9th October 2013

Wednesday 9 October 2013 at 10am, for three weeks
Before HM Coroner for Surrey Richard Travers
Sitting at Coroner’s Court, Civic Offices, Gloucester Square, Woking, Surrey GU21 6YL

Sarah Higgins was 30 years old and had three children aged 5, 6 and 11, when she died at HMP Bronzefield on 8 May 2010.  This was the first of two women’s deaths in this institution within just 10 months of each other.

Sarah was remanded into custody and sent to HMP Bronzefield by Brighton Magistrates Court on 7 May 2010.  She had a history of substance misuse.  Prior to going to HMP Bronzefield Sarah had been in the custody of Sussex police where she was under constant observation due to concerns that she may have secreted drugs.  Following her remand by the magistrates Sarah was escorted to HMP Bronzefield by SERCO, a private escort company.  SERCO were aware of the concern that she may have secreted drugs but, unlike the police, did not keep Sarah under constant observation.

On arrival at HMP Bronzefield Sarah was seen by medical staff, including a nurse and a doctor. She was assessed as being a substance misuser and was put on a detoxification programme that included several different prescribed drugs intended to manage her illicit drug dependence.  She also went through the usual searching procedures; no illicit drugs were found.

Later that evening Sarah vomited and was clearly unwell but she was not referred to medical staff.  Shortly after being sick, Sarah was given her prescribed dosage of methadone (part of her detoxification medication).

In the early hours of the following morning, on 8 May 2010, a member of prison staff found Sarah unresponsive and lying on the floor of her cell.  After some initial delay, an ambulance was called and prison staff attempted to resuscitate her.  These attempts were sadly unsuccessful and she was pronounced dead.  A small plastic container was found on Sarah after she had died that contained various drugs. It would appear that Sarah’s death was due to the toxic effect of drugs she had been given and/or taken.

Sarah’s family are concerned that Sarah was not given appropriate or adequate medical care at HMP Bronzefield, the privately run prison where healthcare provision is the responsibility of Sodexo.  In addition, Sodexo sub-contract the provision of General Practitioners to a private company called Cimarron UK Ltd.  The family is concerned that GPs working in a prison setting receive appropriate training.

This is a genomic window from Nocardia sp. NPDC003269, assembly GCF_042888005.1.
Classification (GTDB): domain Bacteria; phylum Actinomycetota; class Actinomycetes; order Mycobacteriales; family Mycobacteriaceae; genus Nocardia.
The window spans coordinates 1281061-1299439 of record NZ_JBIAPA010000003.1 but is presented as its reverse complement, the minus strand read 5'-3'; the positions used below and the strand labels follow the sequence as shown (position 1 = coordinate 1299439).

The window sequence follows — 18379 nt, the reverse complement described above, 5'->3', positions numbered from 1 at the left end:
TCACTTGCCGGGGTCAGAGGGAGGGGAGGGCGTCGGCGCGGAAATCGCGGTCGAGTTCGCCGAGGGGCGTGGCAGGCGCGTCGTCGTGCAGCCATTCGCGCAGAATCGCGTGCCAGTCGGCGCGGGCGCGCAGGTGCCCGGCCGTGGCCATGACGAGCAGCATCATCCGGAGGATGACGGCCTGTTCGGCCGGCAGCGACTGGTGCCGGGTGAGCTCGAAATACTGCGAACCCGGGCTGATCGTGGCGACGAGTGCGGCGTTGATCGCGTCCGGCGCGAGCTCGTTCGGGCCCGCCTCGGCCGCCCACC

Sarah’s family hope the inquest will address the following issues:

  • Whether the prescribed medication given to Sarah was the sole cause or a contributing factor in her death;
  • The extent to which, if at all, illicit drugs in addition to the prescribed medication contributed to her death;
  • The treatment and management of Sarah’s drug dependency whilst in the custody of Sussex police;
  • The passing of information concerning risk from Sussex police via SERCO  to HMP Bronzefield;
  • SERCO’s policy for accepting individuals from the police where there is a known risk of secreted drugs;
  • The reception of Sarah at HMP Bronzefield and in particular the failure to acknowledge or respond to the risk recorded in her Prisoner Escort Record that she may have secreted drugs on her;
  • Sarah’s treatment at HMP Bronzefield in relation to the management of her drug dependency;
  • The prescription decisions made by the doctor upon Sarah’s arrival at HMP Bronzefield;
  • The decision to dispense Sarah methadone in close proximity to the time that she was unwell;
  • The emergency response by prison staff on 8 May 2010;
  • The quality of record keeping by reception staff including by medical staff;
  • The prescription regime and the policies in place at HMP Bronzefield in relation to drug dependency management;
  • The policies and procedures in place at HMP Bronzefield in respect of the provision of healthcare.

INQUEST has been working with Sarah’s family since 2011. Sarah’s family is represented by INQUEST Lawyers Group members Megan Phillips and Jasmine Chadha of Bhatt Murphy Solicitors and Alison Gerry of Doughty Street Chambers.


Notes to editor:

  1. INQUEST has serious concerns about the ongoing issues relating to the deaths of women, outlined in our report Preventing the deaths of women in prison published earlier this year. Sarah Higgins' case was included in the report.